I was so enamoured of the movie that I smuggled in a my small cassette tape recorder and recorded the movie "sound" dialogue/effects (not music since I could buy the soundtrack). When I got it home, I transcribed the dialogue onto paper. To this day, I instantly recognize the sounds that the computers make on board the pods...those same sounds were used in many other SF films. And the dialogue is engrained in my head.

"Welcome to voice print identification. Please state your name, surname first, Christian name, and initial."

"I'm just on my way up to Clavius."
Oh, are you Dr. Floyd."

"Well, as I said, I'm really not at liberty to discuss it."

"What is that, chicken?"
"Looks like it. Tastes like it, anyway."

"Deliberately buried, huh? Well, I must say, you guys have certainly come up with something."
"Watch it, it's hot."

"Roger your plan to EVA and replace Alpha-Echo 35 unit."

(sigh)

mgriffin

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Re: Arthur C. Clarke 1917 - 2008
« Reply #5 on: March 19, 2008, 08:46:52 AM »
Seems that most of us would say 2001 is Clarke's lasting legacy, and probably with good reason in terms of wider cultural impact, but Clarke himself might well have pointed to Rendezvous With Rama, or Childhood's End, or something else.  Maybe Brian B or someone with greater SF knowledge that I have, can speak to some of the aspects of Clarke's legacy that might be neglected in some of the shorter summaries of his work.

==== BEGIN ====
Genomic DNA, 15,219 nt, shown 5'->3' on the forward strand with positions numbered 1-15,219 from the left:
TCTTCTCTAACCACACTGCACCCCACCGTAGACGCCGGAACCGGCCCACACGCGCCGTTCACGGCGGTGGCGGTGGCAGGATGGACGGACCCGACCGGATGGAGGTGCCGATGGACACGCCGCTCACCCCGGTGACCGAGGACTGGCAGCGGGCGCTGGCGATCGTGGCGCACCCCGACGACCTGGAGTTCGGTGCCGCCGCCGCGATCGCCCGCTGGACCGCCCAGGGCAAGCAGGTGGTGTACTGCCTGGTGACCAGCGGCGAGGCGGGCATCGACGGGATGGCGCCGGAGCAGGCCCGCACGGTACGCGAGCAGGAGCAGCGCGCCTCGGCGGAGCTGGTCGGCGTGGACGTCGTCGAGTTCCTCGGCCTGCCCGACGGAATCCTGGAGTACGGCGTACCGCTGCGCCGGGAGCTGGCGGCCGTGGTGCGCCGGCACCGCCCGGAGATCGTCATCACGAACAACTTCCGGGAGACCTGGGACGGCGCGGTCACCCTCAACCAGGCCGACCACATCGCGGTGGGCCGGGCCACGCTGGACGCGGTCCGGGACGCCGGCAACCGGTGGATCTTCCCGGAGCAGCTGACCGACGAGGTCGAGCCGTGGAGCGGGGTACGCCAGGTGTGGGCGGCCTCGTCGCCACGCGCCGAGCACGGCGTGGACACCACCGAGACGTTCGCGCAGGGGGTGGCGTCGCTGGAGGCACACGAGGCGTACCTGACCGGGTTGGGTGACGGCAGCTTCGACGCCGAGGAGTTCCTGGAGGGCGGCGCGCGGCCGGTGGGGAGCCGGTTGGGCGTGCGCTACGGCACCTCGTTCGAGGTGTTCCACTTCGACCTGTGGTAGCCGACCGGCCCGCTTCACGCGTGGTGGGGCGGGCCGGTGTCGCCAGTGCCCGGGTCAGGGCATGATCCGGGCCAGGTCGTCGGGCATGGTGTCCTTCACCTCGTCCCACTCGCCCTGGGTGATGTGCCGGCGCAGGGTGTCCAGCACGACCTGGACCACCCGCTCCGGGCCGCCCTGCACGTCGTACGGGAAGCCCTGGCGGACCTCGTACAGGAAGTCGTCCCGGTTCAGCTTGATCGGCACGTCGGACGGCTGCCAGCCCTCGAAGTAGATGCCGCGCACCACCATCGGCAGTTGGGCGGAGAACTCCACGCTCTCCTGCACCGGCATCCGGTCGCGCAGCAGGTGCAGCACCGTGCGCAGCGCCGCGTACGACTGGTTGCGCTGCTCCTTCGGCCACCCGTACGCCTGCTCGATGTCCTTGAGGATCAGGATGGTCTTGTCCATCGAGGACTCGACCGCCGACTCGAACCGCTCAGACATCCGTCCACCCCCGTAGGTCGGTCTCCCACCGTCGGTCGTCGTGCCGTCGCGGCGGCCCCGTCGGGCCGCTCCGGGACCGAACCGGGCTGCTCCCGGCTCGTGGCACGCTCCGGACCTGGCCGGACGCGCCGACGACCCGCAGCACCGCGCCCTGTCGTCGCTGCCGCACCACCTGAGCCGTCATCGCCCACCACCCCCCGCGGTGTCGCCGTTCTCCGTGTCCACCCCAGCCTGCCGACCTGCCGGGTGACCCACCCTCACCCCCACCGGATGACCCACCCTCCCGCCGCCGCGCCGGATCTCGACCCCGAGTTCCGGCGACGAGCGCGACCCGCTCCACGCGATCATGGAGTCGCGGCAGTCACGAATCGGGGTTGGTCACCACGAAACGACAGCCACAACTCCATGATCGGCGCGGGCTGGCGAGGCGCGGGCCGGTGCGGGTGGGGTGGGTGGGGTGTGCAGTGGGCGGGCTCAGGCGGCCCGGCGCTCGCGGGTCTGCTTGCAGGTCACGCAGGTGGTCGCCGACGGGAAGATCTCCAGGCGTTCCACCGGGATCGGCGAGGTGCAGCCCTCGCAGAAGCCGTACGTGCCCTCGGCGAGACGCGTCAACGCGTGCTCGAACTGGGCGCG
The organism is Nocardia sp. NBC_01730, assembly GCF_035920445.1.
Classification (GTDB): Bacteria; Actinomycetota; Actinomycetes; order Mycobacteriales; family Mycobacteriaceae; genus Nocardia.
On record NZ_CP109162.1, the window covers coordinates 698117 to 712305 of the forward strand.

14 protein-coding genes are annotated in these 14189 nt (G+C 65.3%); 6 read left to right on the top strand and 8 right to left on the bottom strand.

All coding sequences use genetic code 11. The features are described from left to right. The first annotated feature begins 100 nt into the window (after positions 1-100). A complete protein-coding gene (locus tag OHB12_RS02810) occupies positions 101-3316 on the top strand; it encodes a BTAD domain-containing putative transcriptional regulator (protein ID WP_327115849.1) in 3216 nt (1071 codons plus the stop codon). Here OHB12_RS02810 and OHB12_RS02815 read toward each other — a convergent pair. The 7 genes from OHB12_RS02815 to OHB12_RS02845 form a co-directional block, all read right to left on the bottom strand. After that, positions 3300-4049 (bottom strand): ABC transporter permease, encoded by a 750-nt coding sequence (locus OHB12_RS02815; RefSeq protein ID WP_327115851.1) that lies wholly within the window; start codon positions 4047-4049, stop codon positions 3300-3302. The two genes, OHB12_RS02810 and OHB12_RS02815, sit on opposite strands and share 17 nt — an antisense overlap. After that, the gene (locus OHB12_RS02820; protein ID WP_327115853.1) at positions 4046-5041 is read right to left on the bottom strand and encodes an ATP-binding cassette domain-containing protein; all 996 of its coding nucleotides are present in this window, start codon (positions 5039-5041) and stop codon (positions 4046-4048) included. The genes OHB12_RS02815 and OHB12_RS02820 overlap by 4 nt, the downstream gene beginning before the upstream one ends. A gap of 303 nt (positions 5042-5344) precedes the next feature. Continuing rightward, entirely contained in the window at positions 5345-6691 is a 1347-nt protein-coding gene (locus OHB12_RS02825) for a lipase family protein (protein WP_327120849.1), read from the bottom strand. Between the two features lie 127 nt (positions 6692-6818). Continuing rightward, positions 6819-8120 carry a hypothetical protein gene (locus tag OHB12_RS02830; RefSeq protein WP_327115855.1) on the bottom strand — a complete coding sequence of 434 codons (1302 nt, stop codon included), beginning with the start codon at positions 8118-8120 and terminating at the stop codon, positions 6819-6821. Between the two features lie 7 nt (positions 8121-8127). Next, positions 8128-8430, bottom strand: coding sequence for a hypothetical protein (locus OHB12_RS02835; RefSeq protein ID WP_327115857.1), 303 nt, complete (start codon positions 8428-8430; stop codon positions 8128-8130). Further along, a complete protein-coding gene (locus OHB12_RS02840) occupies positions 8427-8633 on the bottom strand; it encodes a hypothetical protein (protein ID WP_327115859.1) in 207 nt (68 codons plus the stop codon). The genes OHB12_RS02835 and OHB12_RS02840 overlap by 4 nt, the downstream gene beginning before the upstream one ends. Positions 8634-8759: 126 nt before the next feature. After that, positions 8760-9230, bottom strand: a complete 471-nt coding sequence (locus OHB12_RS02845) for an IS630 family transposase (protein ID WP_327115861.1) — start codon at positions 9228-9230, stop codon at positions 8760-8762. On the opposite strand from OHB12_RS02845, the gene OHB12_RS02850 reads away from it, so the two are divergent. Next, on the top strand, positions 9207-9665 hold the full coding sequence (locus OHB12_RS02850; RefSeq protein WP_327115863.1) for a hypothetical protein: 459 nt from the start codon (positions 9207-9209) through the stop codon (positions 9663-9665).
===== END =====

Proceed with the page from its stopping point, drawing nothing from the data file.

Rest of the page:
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Bill Binkelman

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Re: Arthur C. Clarke 1917 - 2008
« Reply #6 on: March 19, 2008, 09:01:20 AM »
Mike,

Glad you brought up Childhood's End which, IMO, remains a mystery why no one has tried filming it (I know it has been optioned by more than one studio). Childhood's End, IMO, is probably the best thing Clarke wrote, and it certainly was unique in its perspective on the ultimate purpose of an alien visitation to Earth back when most aliens were bad-asses. I need to re-read it as it's been way too long since the last time. I remember how deeply I was affected by the book when I first read it.

Yeah, I'd love Brian B to chime in on this topic.

Wayne Higgins

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Re: Arthur C. Clarke 1917 - 2008
« Reply #7 on: March 19, 2008, 12:08:59 PM »
"This conversation no longer serves any purpose."
The greatest line of all time, especially knowning it's a computer talking to a human.
He will be missed.
So, I'm a "Sr Member", huh?  In June it's SENIOR DISCOUNT TIME!!!
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Re: Arthur C. Clarke 1917 - 2008
« Reply #8 on: March 19, 2008, 04:10:46 PM »
Mike,